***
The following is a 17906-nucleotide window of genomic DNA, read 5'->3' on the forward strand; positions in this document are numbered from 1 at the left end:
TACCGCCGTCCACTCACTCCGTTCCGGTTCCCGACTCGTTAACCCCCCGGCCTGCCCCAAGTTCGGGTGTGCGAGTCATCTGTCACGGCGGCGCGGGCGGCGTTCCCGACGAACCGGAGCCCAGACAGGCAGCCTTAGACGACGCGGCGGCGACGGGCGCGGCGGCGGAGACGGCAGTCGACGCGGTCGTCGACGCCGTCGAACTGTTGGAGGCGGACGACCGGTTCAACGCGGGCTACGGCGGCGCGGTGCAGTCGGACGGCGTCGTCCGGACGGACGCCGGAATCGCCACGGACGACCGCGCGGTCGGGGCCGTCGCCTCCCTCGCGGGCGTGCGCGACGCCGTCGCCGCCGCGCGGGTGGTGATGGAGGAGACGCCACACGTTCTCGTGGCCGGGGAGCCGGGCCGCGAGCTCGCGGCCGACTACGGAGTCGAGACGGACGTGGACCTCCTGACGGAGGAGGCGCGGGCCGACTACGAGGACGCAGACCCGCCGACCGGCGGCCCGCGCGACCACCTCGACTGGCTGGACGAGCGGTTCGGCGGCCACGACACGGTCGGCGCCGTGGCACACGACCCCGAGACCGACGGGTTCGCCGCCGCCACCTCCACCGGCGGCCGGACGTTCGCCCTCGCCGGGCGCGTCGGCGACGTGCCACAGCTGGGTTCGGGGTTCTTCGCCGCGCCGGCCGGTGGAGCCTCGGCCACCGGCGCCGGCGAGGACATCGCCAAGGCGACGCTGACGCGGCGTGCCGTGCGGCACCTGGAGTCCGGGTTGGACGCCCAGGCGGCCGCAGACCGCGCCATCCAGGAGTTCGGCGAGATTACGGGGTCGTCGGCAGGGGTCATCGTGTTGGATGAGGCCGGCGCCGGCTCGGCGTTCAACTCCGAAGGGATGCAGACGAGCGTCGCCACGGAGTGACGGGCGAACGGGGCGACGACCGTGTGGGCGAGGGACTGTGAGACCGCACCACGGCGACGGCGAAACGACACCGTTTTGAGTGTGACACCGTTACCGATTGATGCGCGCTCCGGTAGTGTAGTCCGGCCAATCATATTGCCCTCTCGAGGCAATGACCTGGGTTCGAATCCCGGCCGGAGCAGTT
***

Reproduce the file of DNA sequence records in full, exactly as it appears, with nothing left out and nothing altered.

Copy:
The following is a 17906-nucleotide window of genomic DNA, read 5'->3' on the forward strand; positions in this document are numbered from 1 at the left end:
TACCGCCGTCCACTCACTCCGTTCCGGTTCCCGACTCGTTAACCCCCCGGCCTGCCCCAAGTTCGGGTGTGCGAGTCATCTGTCACGGCGGCGCGGGCGGCGTTCCCGACGAACCGGAGCCCAGACAGGCAGCCTTAGACGACGCGGCGGCGACGGGCGCGGCGGCGGAGACGGCAGTCGACGCGGTCGTCGACGCCGTCGAACTGTTGGAGGCGGACGACCGGTTCAACGCGGGCTACGGCGGCGCGGTGCAGTCGGACGGCGTCGTCCGGACGGACGCCGGAATCGCCACGGACGACCGCGCGGTCGGGGCCGTCGCCTCCCTCGCGGGCGTGCGCGACGCCGTCGCCGCCGCGCGGGTGGTGATGGAGGAGACGCCACACGTTCTCGTGGCCGGGGAGCCGGGCCGCGAGCTCGCGGCCGACTACGGAGTCGAGACGGACGTGGACCTCCTGACGGAGGAGGCGCGGGCCGACTACGAGGACGCAGACCCGCCGACCGGCGGCCCGCGCGACCACCTCGACTGGCTGGACGAGCGGTTCGGCGGCCACGACACGGTCGGCGCCGTGGCACACGACCCCGAGACCGACGGGTTCGCCGCCGCCACCTCCACCGGCGGCCGGACGTTCGCCCTCGCCGGGCGCGTCGGCGACGTGCCACAGCTGGGTTCGGGGTTCTTCGCCGCGCCGGCCGGTGGAGCCTCGGCCACCGGCGCCGGCGAGGACATCGCCAAGGCGACGCTGACGCGGCGTGCCGTGCGGCACCTGGAGTCCGGGTTGGACGCCCAGGCGGCCGCAGACCGCGCCATCCAGGAGTTCGGCGAGATTACGGGGTCGTCGGCAGGGGTCATCGTGTTGGATGAGGCCGGCGCCGGCTCGGCGTTCAACTCCGAAGGGATGCAGACGAGCGTCGCCACGGAGTGACGGGCGAACGGGGCGACGACCGTGTGGGCGAGGGACTGTGAGACCGCACCACGGCGACGGCGAAACGACACCGTTTTGAGTGTGACACCGTTACCGATTGATGCGCGCTCCGGTAGTGTAGTCCGGCCAATCATATTGCCCTCTCGAGGCAATGACCTGGGTTCGAATCCCGGCCGGAGCAGTT